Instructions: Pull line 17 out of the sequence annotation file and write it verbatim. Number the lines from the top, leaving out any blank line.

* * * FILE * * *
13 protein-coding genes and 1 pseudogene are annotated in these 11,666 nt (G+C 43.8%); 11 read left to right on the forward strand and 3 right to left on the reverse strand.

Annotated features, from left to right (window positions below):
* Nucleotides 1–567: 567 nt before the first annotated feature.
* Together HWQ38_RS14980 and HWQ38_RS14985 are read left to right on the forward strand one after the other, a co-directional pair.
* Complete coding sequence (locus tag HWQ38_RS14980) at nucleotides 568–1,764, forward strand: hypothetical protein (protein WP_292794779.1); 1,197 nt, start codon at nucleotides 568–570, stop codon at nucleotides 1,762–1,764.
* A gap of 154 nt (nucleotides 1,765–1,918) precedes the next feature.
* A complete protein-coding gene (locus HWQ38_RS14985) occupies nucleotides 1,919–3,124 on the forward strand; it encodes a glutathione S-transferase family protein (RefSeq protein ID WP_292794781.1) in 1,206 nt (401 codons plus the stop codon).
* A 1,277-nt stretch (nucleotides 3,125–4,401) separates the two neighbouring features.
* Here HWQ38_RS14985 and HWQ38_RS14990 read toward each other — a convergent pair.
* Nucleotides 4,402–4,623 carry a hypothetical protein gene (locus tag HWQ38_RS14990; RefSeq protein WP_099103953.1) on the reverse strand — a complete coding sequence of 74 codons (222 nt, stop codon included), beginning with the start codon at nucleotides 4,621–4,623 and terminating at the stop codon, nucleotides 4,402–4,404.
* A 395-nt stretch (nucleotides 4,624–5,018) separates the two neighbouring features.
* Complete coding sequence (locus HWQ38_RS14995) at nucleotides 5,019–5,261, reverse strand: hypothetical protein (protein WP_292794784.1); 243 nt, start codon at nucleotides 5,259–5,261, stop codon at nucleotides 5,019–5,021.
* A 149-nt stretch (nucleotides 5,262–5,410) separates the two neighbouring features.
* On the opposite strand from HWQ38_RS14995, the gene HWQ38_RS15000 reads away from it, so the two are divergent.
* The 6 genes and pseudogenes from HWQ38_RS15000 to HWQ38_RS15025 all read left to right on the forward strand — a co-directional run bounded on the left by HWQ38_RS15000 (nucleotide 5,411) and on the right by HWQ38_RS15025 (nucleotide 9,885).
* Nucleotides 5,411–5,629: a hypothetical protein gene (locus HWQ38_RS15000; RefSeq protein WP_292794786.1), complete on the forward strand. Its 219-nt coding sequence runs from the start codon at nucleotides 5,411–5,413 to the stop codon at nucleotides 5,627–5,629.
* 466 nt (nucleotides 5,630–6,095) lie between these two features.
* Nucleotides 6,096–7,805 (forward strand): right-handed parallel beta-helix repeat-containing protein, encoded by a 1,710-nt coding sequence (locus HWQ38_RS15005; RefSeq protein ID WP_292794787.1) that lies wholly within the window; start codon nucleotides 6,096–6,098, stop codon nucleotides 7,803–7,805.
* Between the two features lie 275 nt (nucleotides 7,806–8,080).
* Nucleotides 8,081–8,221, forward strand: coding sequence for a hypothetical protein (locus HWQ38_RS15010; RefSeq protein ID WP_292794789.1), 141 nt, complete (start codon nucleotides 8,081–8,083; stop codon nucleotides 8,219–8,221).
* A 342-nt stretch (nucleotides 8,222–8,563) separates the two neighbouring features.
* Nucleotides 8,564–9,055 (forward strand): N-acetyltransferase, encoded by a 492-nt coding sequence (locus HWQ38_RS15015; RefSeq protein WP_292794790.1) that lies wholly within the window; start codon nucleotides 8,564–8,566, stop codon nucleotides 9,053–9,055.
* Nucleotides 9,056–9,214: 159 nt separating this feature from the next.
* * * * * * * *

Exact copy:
* 466 nt (nucleotides 5,630–6,095) lie between these two features.